Lyndhurst Terrace

From Wikipedia, the free encyclopedia
Jump to navigation Jump to search

Lyndhurst Terrace
擺花街
Lyndhurst Terrace.jpg
Lyndhurst Terrace, looking toward Wellington Street from the Central-Mid-Levels escalators
Length 188 m[1] (617 ft)
Location Central, Hong Kong
East end Wellington Street / Pottinger Street
West end Hollywood Road / Graham Street

Lyndhurst Terrace (Chinese: 擺花街) is a street in the Central area of Hong Kong. Built on a slope in southern Central district, the terrace links Hollywood Road and Wellington Street, at its intersection with Pottinger Street. In the middle it meets Gage Street, Cochrane Street and the Central-Mid-Levels escalators.

Name[edit]

The terrace was named after John Singleton Copley Lyndhurst, an Assistant Magistrate.[2] The Cantonese name 擺花 (baai2 faa1) literally means "flower arrangement", possibly because of presence of numerous stalls in the area in the mid-19th century, selling flowers[3] to the customers of the nearby brothels.[4]

History[edit]

Tai Cheong Bakery, Lyndhurst Terrace branch in 2007.

Lyndhurst Terrace and the surrounding area were the location of some of the earliest brothels established in Hong Kong,[5][6][7][8] in the mid-19th century. Western prostitutes concentrated there, while Chinese brothels were located in the Tai Ping Shan area near Po Hing Fong. They gradually moved to Possession Street and relocated to Shek Tong Tsui in 1903.[9] The name of the street appears in this context in James Joyce's Finnegans Wake, published in 1939.[10][11]

The original Site of Xing Yan Lou Western Restaurant (杏讌樓西菜館) was located at 2 Lyndhurst Terrace. The restaurant was a historical meeting place for Dr Sun Yat-sen when he was studying at the Hong Kong College of Medicine for Chinese,[12] from where he graduated in 1892, and a refuge for revolutionaries outside Hong Kong, who took part in the failed "1895 Guangzhou uprising" (廣州起義) against the Qing dynasty in Guangzhou.[13][14] The site, located at the intersection with Pottinger Street, is part of the Central and Western Heritage Trail and the Dr Sun Yat-sen Historical Trail. It is now occupied by a commercial building (8 Lyndhurst Terrace).[12]

The Tai Cheong Bakery (泰昌餅家) first opened at Lyndhurst Terrace in 1954.[15] Their egg tarts gained fame when Chris Patten, the last Governor of Hong Kong, called them "the best Egg Tarts in the world".[16] It later received intense media attention[17] when it closed in May 2005, citing increasing rent,[18][19] reaching HK$80,000 per month.[20] It reopened at another location in the street in September 2005 and went on to open several new outlets across Hong Kong.[15]

Intersections[edit]

Lyndhurst Terrace, looking toward Hollywood Road from the Central-Mid-Levels escalators.

The entire route is in Central, Central and Western District.

km[1]miDestinationsNotes
0.0000.000Wellington StreetEastern terminus
Pottinger StreetPathway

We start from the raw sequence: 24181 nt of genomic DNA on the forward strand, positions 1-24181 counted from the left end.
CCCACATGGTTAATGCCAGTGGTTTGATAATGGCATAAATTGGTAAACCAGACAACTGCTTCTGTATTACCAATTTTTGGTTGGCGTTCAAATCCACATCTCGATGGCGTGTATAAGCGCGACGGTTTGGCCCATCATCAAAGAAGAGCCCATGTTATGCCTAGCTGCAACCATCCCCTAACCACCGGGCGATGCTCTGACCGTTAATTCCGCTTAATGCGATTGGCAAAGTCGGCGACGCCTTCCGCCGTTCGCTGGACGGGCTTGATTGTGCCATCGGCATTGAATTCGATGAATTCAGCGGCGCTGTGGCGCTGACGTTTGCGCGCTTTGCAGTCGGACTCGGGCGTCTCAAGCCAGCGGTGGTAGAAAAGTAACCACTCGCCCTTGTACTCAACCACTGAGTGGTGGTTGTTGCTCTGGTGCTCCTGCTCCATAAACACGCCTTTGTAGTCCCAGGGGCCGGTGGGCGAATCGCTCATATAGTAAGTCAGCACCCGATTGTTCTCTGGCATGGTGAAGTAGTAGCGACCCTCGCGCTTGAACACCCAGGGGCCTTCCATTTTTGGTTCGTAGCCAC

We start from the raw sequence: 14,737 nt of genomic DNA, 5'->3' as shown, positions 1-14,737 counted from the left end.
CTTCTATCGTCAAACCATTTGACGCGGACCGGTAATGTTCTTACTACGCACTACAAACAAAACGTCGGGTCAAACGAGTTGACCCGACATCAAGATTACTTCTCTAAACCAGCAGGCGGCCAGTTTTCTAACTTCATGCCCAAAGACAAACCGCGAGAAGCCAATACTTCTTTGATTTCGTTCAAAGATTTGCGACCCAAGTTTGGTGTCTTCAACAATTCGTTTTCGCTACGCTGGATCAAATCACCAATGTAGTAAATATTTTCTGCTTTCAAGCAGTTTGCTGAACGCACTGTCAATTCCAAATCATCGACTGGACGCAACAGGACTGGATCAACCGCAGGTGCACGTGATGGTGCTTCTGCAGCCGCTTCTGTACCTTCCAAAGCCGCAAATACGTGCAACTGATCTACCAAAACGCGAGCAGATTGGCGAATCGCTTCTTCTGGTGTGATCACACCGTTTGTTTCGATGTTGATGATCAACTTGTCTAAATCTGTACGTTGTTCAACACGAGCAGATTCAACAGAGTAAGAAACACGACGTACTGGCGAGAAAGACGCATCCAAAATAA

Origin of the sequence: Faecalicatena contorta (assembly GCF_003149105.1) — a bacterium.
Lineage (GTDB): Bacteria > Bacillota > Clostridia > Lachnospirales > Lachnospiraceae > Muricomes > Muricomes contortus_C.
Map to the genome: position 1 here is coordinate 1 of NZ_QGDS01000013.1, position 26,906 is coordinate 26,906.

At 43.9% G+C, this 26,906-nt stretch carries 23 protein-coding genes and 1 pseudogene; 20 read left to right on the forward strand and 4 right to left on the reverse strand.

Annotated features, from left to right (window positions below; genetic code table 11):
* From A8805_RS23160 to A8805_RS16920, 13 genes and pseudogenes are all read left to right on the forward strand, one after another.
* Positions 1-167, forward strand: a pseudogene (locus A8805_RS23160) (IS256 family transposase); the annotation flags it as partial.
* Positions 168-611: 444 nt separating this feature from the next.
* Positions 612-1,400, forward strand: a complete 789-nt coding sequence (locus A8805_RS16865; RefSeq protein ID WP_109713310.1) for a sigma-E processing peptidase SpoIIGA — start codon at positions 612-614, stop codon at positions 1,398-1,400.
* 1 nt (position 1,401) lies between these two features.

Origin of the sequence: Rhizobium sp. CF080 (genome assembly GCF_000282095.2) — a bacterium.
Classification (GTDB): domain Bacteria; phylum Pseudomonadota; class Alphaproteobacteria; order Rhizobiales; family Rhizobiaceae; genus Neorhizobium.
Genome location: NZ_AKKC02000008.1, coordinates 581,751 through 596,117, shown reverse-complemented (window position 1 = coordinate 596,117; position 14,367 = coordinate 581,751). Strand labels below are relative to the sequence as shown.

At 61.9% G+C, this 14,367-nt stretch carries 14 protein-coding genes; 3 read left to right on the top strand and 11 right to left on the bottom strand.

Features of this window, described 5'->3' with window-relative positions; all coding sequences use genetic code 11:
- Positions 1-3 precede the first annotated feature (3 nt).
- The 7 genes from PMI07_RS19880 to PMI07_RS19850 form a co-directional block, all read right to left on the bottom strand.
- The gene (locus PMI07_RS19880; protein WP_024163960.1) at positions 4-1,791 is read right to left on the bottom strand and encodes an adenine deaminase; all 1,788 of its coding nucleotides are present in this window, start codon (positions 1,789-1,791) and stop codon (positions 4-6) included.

0.1050.065Gage Street
Cochrane StreetPathway; Access to Central–Mid-Levels escalator and walkway system
0.1550.096Gutzlaff StreetPathway
0.1880.117Hollywood RoadWestern terminus
Graham StreetEastbound closed to traffic
1.000 mi = 1.609 km; 1.000 km = 0.621 mi
  •       Closed/former

References[edit]

  1. ^ a b OpenStreetMap contributors. Lyndhurst Terrace (Map). OpenStreetMap. Retrieved 17 June 2017. 
  2. ^ Roads named after British Official (in Chinese)
  3. ^ Film Service Office. Location Library: Lyndhurst Terrace Archived 2 April 2012 at the Wayback Machine.
  4. ^ Andrew Yanne, Gillis Heller (2009). Signs of a Colonial Era. Hong Kong University Press. p. 4. ISBN 978-962-209-944-9. 
  5. ^ Lim, Patricia (2011). Forgotten Souls: A Social History of the Hong Kong Cemetery. Hong Kong University Press. p. 122. ISBN 978-962-209-990-6. 
  6. ^ Hong Kong Government Gazette 16 Feb 1884
  7. ^ Hong Kong Government Gazette 22 March 1884
  8. ^ Hong Kong Government Gazette 15 March 1884
  9. ^ "Early Hong Kong Brothels", Exhibition at the University Museum and Art Gallery, 26 November 2003 to 29 February 2004
  10. ^ Finnegans Wake, Etext, p. 351
  11. ^ McHugh, Roland (2005). Annotations to Finnegans Wake. Johns Hopkins University Press. p. 351. ISBN 978-0-8018-8381-1. 
  12. ^ a b Home Affairs Department, "Research on the culture and history of HK for the design of tourism routes" Archived 6 February 2011 at the Wayback Machine., Centre for Culture and Development, Chinese University of Hong Kong, 14 January 2011
  13. ^ Antiquities and Monuments Office: Original Site of Xing Yan Lou Western Restaurant
  14. ^ Brochure of the Dr Sun Yat-sen Historical Trail, "The Xing Yan Lou Western Restaurant – 2 Lyndhurst Terrace" Archived 6 March 2009 at the Wayback Machine., p. 32, Central & Western District Council, 2007
  15. ^ a b MS, "Tourists fall for distinctly Hong Kong flavours", The Independent, 24 February 2010
  16. ^ Hong Kong Tourism Board : Tai Cheong Bakery Archived 4 July 2011 at the Wayback Machine.
  17. ^ Angie Wong, "Chinese Cake-away" Archived 4 April 2012 at the Wayback Machine., HK Magazine, 16 November 2006
  18. ^ Hiufu Wong, "Behind the scenes of Hong Kong's most loved egg tart bakery", CNN, 2 August 2010
  19. ^ Frederik Balfour, Bruce Einhorn, Simon Cartledge, "Hong Kong: It's Back!", Bloomberg Businessweek, 30 May 2005
  20. ^ Richard Spencer, "Rent rise means the end of Fat Pang's tarts shop", The Daily Telegraph, 12 May 2005

Coordinates: 22°16′57″N 114°09′15″E / 22.28248°N 114.15421°E / 22.28248; 114.15421